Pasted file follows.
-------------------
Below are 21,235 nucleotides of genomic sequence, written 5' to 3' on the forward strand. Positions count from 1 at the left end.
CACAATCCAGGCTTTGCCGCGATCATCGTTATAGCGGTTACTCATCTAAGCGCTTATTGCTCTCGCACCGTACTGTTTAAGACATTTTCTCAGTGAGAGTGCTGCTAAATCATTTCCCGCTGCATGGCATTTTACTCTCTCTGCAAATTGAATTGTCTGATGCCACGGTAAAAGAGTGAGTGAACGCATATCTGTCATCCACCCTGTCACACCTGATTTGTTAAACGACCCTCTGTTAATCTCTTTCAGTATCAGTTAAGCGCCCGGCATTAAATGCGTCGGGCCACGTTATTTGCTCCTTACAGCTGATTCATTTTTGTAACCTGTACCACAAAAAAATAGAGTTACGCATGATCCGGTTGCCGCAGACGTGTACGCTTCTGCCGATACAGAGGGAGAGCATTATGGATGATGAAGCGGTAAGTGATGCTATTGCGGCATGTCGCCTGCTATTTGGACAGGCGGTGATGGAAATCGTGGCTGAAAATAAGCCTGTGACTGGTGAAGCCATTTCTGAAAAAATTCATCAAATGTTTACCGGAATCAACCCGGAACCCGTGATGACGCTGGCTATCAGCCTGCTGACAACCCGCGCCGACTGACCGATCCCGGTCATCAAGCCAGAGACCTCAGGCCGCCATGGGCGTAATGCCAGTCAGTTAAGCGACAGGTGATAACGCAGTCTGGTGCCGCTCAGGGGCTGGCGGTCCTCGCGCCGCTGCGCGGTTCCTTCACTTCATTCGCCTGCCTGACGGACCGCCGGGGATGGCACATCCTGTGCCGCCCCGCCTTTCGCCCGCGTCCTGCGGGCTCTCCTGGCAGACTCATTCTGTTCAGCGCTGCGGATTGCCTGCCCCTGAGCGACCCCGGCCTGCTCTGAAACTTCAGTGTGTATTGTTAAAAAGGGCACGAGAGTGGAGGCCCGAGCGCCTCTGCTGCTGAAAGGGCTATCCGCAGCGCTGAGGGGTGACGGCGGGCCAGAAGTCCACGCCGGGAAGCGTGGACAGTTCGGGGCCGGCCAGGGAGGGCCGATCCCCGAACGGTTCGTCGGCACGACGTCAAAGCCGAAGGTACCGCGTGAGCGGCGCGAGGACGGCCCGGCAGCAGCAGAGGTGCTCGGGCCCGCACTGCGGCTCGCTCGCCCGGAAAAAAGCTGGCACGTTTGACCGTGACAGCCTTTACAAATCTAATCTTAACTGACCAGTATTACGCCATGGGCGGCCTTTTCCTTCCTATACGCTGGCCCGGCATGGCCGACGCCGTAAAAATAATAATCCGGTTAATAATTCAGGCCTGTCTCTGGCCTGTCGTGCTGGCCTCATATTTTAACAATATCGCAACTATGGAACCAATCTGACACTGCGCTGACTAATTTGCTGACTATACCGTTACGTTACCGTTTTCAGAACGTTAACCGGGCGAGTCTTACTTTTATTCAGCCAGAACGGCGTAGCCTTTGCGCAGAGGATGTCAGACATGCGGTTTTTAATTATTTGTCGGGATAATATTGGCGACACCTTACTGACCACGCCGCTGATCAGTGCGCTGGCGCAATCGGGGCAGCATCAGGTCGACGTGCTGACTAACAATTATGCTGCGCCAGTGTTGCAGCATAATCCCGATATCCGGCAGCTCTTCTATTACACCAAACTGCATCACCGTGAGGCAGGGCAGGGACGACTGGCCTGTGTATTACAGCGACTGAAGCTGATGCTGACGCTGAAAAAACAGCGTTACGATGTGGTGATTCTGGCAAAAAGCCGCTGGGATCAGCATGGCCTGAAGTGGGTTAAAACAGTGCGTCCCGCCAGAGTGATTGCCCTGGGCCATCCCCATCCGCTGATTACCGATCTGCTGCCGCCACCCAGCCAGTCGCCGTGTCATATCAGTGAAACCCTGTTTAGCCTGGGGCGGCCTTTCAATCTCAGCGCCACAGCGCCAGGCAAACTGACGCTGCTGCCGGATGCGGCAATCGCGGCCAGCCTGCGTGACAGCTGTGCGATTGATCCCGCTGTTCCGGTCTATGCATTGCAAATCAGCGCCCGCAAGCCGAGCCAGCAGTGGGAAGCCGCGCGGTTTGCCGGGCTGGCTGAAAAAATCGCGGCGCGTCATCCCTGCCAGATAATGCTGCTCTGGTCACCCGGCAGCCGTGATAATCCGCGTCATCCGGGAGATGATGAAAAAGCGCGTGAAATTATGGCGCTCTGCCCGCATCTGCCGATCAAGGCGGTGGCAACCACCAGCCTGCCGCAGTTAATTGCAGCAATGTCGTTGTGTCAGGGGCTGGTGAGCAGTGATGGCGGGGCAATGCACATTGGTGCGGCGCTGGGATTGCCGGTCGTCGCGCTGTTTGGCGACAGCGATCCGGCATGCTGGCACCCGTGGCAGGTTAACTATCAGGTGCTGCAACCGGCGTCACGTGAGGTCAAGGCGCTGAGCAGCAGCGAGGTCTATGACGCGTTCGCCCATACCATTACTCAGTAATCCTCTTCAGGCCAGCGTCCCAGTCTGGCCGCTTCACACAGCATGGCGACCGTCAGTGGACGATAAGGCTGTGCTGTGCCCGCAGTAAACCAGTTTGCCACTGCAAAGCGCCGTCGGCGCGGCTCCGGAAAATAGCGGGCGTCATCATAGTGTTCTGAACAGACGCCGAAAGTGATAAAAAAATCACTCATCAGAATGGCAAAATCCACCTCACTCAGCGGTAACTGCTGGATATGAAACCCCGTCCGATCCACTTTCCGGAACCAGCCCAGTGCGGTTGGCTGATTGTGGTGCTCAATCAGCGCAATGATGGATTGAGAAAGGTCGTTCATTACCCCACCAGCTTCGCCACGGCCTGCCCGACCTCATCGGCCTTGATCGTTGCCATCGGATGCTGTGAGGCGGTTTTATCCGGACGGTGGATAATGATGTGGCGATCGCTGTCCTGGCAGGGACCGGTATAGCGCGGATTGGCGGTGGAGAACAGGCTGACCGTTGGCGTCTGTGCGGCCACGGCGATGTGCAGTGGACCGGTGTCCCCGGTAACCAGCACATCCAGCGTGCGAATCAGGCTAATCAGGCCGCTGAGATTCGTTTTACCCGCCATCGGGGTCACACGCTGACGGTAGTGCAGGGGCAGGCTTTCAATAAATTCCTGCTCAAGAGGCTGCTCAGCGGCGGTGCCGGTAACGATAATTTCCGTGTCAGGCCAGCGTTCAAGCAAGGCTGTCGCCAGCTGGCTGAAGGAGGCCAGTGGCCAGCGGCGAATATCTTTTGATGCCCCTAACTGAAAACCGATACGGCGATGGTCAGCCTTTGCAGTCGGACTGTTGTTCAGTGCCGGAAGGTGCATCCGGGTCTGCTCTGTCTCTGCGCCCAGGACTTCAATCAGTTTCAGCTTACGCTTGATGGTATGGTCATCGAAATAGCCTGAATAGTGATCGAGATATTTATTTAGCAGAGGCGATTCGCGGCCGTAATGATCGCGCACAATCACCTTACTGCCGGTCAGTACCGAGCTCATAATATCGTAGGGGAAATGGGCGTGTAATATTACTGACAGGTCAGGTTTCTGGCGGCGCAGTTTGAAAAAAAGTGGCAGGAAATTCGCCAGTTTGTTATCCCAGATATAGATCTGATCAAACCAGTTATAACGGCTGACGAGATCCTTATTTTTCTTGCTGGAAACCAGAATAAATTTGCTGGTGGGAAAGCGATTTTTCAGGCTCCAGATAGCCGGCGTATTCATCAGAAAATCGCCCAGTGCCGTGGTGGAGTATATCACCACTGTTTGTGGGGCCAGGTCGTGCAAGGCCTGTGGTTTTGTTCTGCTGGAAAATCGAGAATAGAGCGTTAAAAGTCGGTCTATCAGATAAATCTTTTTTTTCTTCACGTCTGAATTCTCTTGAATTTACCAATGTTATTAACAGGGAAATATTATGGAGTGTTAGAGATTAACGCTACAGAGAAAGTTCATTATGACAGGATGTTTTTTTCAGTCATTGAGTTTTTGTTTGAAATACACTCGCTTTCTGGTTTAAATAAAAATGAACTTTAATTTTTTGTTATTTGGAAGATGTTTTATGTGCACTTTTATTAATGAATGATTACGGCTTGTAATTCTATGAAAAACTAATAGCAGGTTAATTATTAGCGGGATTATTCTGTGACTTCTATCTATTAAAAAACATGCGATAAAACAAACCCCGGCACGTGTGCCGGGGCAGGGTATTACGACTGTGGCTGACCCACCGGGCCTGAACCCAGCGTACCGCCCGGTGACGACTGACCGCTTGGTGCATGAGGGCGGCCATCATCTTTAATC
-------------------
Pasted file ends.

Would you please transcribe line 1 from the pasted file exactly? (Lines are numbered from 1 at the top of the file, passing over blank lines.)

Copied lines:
Below are 21,235 nucleotides of genomic sequence, written 5' to 3' on the forward strand. Positions count from 1 at the left end.